WordPress Peace, Not WordPress War

Make WordPress peace not WordPress war

If you follow WordPress theme designer blogs then there’s probably little chance that you’ve missed the big showdown happening between Small Potato (WP Designer) and Adii.

I’ve followed both of these young designers since they’ve been designing WordPress themes and consider both to be at the top of the WordPress designer list. My two favorites, actually. I’ve never compared them because their styles are so different. Both were even mentioned in my Weekly Roundup. I’m fairly certain they were the first two to get added to my new feed reader.

Now, there seems to be a war going on, and nobody’s the winner here.

Small Potato lit the fire and it turned out to be more than just a little flame. It became an all-out explosion. He was reviewing Unique Blog Designs, a website boasting designs of John Chow and Shoemoney, and didn’t have a lot of nice words to say. Adii releases some of his themes on that site, and what became of Small Potato’s review seemed an almost personal attack on Adii himself, a good friend and fellow designer.

Obviously, UBD’s main designer for the “exclusive themes” is subtlety-intolerant, contrast-intolerant, design-flow-intolerant, and focus-intolerant.

He earlier references the main designer as none other than Adriaan Pienaar (Adii). Excuse me if he was talking about someone other than Adii in this quote. I’m writing this post because of it.

I’ve had some time to give this a little thought and look at it from several different angles. While Small Potato has every right to say what he wants on his blog, he crossed a line that no one should cross with a friend. The line he stepped over was going from a brutally honest review to a personal attack. He reviewed the designer and not the design when he typed those words.

I don’t want to take sides, even though it looks as if I have by my previous words. What I want to do is call for some sort of a truce, a peaceful solution to all this because I don’t want to split any of the WordPress community.

That’s exactly what could happen in this case. If you’re a reader of their blogs, then you almost feel obligated to take a side. You want to reassure somebody that they’re “right.” The WordPress community is what gets hurt here.

I will continue reading each blog because I like both of their designs (and both people). I just hope that, once all this settles down, they can overcome their differences and become friends once again.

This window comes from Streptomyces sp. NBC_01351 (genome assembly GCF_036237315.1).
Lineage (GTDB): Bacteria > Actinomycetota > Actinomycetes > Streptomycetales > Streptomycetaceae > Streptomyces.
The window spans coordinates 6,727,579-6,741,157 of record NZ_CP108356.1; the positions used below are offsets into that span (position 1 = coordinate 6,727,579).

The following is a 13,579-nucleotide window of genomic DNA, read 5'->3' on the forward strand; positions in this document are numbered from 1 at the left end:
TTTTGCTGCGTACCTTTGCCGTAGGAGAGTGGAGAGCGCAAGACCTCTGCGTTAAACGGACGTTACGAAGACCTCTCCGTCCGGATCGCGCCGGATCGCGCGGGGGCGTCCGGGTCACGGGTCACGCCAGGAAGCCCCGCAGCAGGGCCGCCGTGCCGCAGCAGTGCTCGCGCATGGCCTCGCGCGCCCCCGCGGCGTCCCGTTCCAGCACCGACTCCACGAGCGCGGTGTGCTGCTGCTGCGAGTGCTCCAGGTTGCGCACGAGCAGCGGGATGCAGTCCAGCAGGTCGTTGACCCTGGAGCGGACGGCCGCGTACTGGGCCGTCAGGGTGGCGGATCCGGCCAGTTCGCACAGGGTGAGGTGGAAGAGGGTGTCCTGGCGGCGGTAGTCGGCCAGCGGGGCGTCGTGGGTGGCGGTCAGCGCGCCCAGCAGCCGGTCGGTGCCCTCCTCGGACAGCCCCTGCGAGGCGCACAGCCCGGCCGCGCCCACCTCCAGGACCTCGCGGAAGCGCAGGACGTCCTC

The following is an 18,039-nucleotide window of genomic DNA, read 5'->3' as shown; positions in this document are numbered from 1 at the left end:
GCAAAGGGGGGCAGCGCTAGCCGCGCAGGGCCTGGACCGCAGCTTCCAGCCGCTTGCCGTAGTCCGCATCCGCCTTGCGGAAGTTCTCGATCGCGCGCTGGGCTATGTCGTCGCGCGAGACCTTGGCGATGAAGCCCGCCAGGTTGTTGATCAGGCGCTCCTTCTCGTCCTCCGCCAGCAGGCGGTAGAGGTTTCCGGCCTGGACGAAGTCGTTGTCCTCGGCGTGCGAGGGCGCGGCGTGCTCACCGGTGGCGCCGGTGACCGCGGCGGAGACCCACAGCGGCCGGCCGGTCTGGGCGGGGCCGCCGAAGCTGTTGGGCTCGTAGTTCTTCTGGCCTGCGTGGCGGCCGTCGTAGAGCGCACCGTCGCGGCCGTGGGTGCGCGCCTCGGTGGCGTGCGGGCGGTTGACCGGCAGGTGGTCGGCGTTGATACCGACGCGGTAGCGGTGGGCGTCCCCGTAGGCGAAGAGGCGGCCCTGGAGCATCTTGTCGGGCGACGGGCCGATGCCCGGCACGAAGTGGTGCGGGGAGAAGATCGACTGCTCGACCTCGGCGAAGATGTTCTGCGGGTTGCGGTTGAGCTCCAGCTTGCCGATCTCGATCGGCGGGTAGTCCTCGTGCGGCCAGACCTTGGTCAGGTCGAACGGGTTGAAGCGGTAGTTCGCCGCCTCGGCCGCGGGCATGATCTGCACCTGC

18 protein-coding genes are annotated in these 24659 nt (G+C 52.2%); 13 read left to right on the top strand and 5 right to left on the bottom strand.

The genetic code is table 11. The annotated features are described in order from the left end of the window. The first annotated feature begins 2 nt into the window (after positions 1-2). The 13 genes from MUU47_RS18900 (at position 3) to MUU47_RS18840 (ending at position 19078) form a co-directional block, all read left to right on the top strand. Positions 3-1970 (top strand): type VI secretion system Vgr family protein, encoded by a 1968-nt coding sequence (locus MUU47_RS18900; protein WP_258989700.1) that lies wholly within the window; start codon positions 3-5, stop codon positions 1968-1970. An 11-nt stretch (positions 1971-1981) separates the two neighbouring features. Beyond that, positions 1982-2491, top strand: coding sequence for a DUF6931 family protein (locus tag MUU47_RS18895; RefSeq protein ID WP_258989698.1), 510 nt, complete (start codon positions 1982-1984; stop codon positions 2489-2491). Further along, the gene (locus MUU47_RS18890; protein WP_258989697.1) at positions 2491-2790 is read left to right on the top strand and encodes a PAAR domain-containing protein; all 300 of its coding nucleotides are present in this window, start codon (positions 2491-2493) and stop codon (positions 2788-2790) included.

Let’s make WordPress peace, not WordPress war!

By the way, I really only wanted to write this post to show off my “peace” and “war” WordPress icons. I was going for the hippie/tie-dye feel with the peace icon. Obviously the camouflage represents war, or hunting, or nature in general—I say war.

7 Responses

  1. Adii
    Adii Published |

    Thanks for the backing Justin. I don’t expect anyone to pick sides – but I would like everyone to acknowledge that I’m not in the wrong here… 🙂

  2. Justin
    Justin Published |

    I assumed you and he both don’t expect anyone to take sides, and I hope it doesn’t come to that.

    Just keep doing what you’re doing, creating great themes, and writing great posts.

  3. David
    David Published |

    Should it also be noted that the peace WordPress icon resembles a target?

  4. Justin
    Justin Published |

    Didn’t even notice that. I thought it did look a little hypnotizing though.

  5. adii
    adii at |
  6. Scott Frangos
    Scott Frangos Published |

    Hi Justin –

    I’m not sure that “Peace” exactly equals respectable debate in the best sense of the word — that is “debate” as used in education. You see, I’m all for debating the finer points of web design(s), but when an argument is presented without clear premises and backed up with visual examples, we are simply left with… huh?

    I too have followed this story and Small Potatoe’s points are not supported by any examples. In fact, though I’ve taught graphic design at the College Level, I’m not really sure what he means by the sentence you quoted above.

    What does “focus intolerant” mean when it comes to web template design? Can he clearly define that terminology, then make his case by comparing designs that he thinks are focus tolerant, to those that he deems focus intolerant?

    Let’s agree to disagree — constructively. In this case, a number of statements were destructive and so went the friendship. Beyond that, I can learn nothing else from what was presented.

    Yours, Scott

  7. Justin
    Justin Published |

    Scott, I’m not sure what we’re agreeing to disagree on.

    You say that “I’m not really sure what he means by the sentence you quoted above.” You’re looking at this from a design standpoint, when it was quoted not for what he said about design, but what he said about the designer.

    I still consider both of these guys friends of mine though. This discussion is a little old anyway.

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